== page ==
2019 European elections: A party-by-party UK guide

Theresa May giving press conference following the last European Council summit Image copyright Reuters
Image caption The Conservatives are not turning their backs on the elections despite their reluctance to take part

UK elections to the European Parliament are fast approaching.

The polls are only four weeks away and political parties and independent candidates planning to stand have until 16.00 BST on Thursday to notify the elections watchdog.

Details of who is contesting the elections will be confirmed by officials in 11 out of the UK’s 12 electoral regions shortly afterwards.

We know who’s up for election in South West England – including Gibraltar – as the deadline was 16.00 BST on Wednesday.

In 2014, 31 parties put up candidates for election, with 10 winning seats. Here is what we know so far about how the main parties are preparing for the 23 May polls.


Image copyright Reuters
Image caption Theresa May still insists her deal is the best on offer – but she has failed to convince MPs

These are the elections the Conservatives thought would never happen and still hope will not take place.

Theresa May is clinging on to the hope that Parliament will approve a Brexit deal by 22 May but, with this looking unlikely, the party has been reluctantly mobilising itself to take part in the polls.

The party is not expected to release its candidate list until after the nomination deadline, although a number of existing MEPs, including Ashley Fox, Daniel Hannan and Sajjad Karim, have said they will stand again.

At this stage, it isn’t clear how much effort will go into the campaign or if there will even be a manifesto to speak of. The message from Conservative HQ is the party is focused on local elections in England on 2 May.

Some Conservative activists have said they will not campaign, in protest at the PM’s failure to deliver Brexit on time, or will even vote for other parties.

It has also been reported that the party’s chief executive, Sir Mick Davis, is having to dip into his own pockets in order to fund some activities because of the indifference of party donors.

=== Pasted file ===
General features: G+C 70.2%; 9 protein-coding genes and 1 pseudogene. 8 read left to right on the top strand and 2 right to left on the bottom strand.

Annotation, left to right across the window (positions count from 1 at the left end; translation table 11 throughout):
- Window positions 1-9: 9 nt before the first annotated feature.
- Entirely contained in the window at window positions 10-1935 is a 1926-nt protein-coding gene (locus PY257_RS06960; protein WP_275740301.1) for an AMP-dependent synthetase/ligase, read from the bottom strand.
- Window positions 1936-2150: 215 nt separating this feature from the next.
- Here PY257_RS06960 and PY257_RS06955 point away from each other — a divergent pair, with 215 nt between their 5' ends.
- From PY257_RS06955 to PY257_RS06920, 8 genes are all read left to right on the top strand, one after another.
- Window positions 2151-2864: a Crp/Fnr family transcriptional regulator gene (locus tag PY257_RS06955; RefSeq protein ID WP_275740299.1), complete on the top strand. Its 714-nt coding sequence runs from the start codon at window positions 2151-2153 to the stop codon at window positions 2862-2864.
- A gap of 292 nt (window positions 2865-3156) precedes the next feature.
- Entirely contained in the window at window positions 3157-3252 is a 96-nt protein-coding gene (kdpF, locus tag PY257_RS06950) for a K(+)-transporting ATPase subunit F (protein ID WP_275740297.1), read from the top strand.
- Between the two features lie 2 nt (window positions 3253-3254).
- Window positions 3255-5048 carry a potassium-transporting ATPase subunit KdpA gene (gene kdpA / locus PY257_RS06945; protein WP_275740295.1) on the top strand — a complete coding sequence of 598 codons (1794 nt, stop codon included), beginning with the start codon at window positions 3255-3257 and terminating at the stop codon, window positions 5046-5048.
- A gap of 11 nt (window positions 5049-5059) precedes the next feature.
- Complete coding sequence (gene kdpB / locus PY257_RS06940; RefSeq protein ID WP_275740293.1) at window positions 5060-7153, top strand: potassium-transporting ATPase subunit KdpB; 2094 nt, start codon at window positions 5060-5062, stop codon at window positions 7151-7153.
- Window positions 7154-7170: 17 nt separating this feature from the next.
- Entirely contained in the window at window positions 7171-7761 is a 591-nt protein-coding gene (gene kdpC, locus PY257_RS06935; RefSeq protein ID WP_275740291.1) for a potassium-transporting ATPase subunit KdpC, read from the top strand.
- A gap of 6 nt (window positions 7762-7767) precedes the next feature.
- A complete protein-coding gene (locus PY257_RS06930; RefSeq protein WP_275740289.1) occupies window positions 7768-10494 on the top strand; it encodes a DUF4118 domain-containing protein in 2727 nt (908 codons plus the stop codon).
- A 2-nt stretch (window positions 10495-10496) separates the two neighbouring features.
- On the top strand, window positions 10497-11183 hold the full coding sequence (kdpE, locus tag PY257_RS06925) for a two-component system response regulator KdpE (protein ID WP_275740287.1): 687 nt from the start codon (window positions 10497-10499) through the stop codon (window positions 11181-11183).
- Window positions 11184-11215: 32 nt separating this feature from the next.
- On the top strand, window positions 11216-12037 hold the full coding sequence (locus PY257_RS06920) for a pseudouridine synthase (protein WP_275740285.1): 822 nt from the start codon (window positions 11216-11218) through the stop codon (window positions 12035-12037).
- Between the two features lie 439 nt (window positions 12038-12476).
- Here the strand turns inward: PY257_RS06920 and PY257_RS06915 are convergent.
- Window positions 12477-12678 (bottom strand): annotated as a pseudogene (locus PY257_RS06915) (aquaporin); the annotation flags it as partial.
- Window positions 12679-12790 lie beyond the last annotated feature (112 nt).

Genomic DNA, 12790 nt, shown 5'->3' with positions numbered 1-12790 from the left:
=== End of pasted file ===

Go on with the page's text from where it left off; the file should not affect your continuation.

Image copyright PA
Image caption Andrew Adonis is one of only a handful of candidates to have been a member of the cabinet

Jeremy Corbyn has said he is confident the party will do well in the elections, if they go ahead.

The party has selected 66 candidates across the 12 regions. They include the former cabinet minister and passionate Brexit critic Andrew Adonis, who is second on the South West England list.

Other stand-out names include Laura Parker, a leading figure in the Momentum campaign group, and Eloise Todd, chief executive of the Best for Britain group.

The main question facing Labour is what their manifesto, due to be finalised at a meeting of the party’s ruling NEC on 30 April, will say about another Brexit referendum.

Deputy leader Tom Watson has said the party cannot “sit on the fence” on the issue if it wants to counter the electoral threat of Nigel Farage’s new Brexit Party.

The referendum issue remains a fault line in the party – with many MPs and frontbenchers opposed to the idea – and the campaign is likely to highlight these divisions.

Brexit Party

Image copyright AFP
Image caption Nigel Farage is building a new party from scratch

Just a month ago, Nigel Farage was describing his new political project as a “virtual” entity. Now it is favourite with bookmakers and many political commentators to win the most seats in the polls.

The Brexit Party has promised to field a diverse slate of candidates across Britain.

The former UKIP leader is standing in South East England, while other high-profile names include the businessman Richard Tice, former Tory minister Ann Widdecombe, the broadcaster Claire Fox and journalist Annunziata Rees-Mogg, a former Tory election candidate and sister of Jacob Rees-Mogg.

Launching the party last month, Mr Farage controversially vowed to “put the fear of god” into MPs who he accused of obstructing Brexit and betraying the 17.4 million people who voted to leave the EU.

Mr Farage, who led UKIP to victory in 2014’s European elections, has said he hopes to kill off the idea of another Brexit referendum by topping the polls once again.

He is expected to focus on a single message that the UK must leave straight away. Detailed policies will be left until after the elections, he has signalled.

UK Independence Party

Image copyright Getty Images
Image caption UKIP has not finished outside the top two in European elections since 2004

The polls will be a real test for Gerard Batten’s party, which triumphed in 2014 but has been on a downward spiral ever since.